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La Sierra University STEM Summer Program Shepherds New Students, Plans Expansion

The two-week program was launched as a pilot in August 2021.

La Sierra STEM students in classroom

Freshmen take a science class during last summer's STEM Bridge program. Photo provided by La Sierra University

Freshman biology major Daphne Prakash was nervous earlier this year as she contemplated entering college and all of its unknowns. Then an opportunity arose that seemed like a good way to ease through the transition — summer STEM Bridge at La Sierra University where she had enrolled.

Funded by a 2019 Guided Pathways to Success federal Title V grant, the program launched as a pilot last August for incoming first-year students interested in careers in STEM — science, technology, engineering or math fields. The two-week intensive gives freshmen a training platform and opportunities ahead of the regular academic year to learn and gain insights and develop skills necessary for STEM careers. Through a collaboration with the Zapara School of Business’ Freight Farm project, students in the inaugural STEM Bridge this summer learned science and technology as well as ways of climate change mitigation through hydroponics agriculture. They learned the particulars of high-tech farming inside an environmentally controlled shipping container where lettuce and other crops grow with nutrient-rich water and special lighting.

Freshmen in STEM Bridge were also introduced to university faculty, resources and processes, and the layout of the campus before fall quarter began. 

first year STEM students at La Sierra University

La Sierra first-year students (left to right) Divinity Monge, Nicole Rivera, Melanie Zepeda, Sungyoung Choi and Daphne Prakash display their certificates of completion of STEM Bridge 2021. Photo provided by La Sierra University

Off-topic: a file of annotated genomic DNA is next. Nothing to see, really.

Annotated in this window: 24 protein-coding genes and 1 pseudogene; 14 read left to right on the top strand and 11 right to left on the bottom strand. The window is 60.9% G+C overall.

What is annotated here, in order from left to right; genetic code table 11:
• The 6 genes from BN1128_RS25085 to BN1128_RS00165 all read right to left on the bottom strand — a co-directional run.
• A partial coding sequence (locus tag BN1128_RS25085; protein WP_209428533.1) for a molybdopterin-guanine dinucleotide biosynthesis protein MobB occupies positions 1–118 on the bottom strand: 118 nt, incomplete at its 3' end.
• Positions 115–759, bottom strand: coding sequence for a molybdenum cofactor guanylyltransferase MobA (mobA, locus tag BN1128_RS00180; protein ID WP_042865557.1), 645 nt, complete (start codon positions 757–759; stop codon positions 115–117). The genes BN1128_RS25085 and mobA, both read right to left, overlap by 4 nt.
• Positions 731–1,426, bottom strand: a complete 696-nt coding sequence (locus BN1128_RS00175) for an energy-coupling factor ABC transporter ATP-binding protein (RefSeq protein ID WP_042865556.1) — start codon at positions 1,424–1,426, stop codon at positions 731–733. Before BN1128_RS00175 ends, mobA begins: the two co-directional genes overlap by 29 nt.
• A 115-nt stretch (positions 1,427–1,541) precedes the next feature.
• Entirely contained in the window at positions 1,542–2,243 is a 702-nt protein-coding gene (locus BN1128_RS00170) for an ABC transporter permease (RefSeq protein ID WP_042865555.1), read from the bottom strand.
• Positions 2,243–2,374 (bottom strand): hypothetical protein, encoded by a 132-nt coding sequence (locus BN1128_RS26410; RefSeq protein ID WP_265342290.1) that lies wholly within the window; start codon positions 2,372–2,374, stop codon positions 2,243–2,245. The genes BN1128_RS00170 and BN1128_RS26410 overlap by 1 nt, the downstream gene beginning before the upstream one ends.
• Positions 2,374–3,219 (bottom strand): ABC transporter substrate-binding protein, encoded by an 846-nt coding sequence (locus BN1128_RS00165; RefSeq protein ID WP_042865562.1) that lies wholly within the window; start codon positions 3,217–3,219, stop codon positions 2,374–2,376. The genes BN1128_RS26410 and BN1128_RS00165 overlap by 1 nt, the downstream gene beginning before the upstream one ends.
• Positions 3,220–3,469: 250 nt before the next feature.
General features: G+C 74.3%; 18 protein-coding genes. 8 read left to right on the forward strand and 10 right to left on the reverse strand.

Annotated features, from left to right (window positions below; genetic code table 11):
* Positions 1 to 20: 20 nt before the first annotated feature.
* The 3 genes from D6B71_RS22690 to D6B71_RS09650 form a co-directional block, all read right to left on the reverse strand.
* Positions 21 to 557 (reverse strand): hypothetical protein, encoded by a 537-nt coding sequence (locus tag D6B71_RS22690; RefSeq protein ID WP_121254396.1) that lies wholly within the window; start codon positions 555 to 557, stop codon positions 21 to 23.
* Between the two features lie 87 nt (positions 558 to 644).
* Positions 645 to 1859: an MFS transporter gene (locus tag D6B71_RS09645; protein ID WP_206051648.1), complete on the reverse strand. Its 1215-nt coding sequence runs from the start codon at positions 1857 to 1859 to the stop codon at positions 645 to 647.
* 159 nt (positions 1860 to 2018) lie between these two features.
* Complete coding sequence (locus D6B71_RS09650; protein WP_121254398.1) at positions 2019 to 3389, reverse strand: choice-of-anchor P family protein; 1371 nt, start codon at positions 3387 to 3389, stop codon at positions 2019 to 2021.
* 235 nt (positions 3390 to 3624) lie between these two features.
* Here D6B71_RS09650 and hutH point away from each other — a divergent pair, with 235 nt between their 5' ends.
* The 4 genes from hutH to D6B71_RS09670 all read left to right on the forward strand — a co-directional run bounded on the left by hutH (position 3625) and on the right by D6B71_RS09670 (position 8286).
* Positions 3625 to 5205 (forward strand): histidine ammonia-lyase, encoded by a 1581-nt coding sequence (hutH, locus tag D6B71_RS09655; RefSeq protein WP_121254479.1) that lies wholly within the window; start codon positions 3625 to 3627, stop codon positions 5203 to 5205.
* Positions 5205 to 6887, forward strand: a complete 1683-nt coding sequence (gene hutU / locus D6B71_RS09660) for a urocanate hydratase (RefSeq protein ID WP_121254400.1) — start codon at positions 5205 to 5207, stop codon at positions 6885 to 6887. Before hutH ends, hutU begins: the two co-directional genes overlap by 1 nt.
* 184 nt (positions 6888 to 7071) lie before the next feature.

“Fighting climate change is something I’m really passionate about, and so I was really drawn in by the Freight Farm and the sustainable agriculture aspect of the program,” Prakash said. “I felt a lot better about starting school because of the relationships I got to make. Not only did we get to learn about STEM and the science behind the Freight Farm, we also went over some skills that would be necessary for college, like learning how to navigate Blackboard or searching the university’s library database. Each one of us also got a mini hydroponics kit to set up at home.” 

She noted that involvement in the summer intensive also “further cemented” her interests in a STEM career and raised her confidence in her ability to handle college and go after the career path of her choice, possibly in the arena of public health. 

The Title V-funded Guided Pathways to Success program in addition to STEM Bridge also offers financial literacy, academic support through peer-led learning, and summer research opportunities. The heart of the program is a comprehensive support system for students as they progress through their degree programs, one track tailored for community college transfers and another for freshmen. The Guided Pathways initiative is funded by a $3 million, five-year Title V grant received in October 2019 from the U.S. Department of Education. 

The goal of the grant is to increase access to science, technology, engineering and mathematics degrees and career opportunities for underrepresented students across the Inland Empire. It dovetails with another $3 million Title V grant the university received in October 2021 toward increasing the numbers of K-12 STEM teachers in the region. 

During summer 2022, the STEM Bridge program anticipates expanding to include community college transfer students, said Dr. Marvin Payne, director of Title V Programs at La Sierra University. “We’re putting a lot of resources from our grants and to help [students] early. If we intervene and make sure they do well, then they’re going to keep doing well all along. We believe that students shouldn't be limited by barriers to success because of their circumstances. Our programs are helping to break down the barriers.”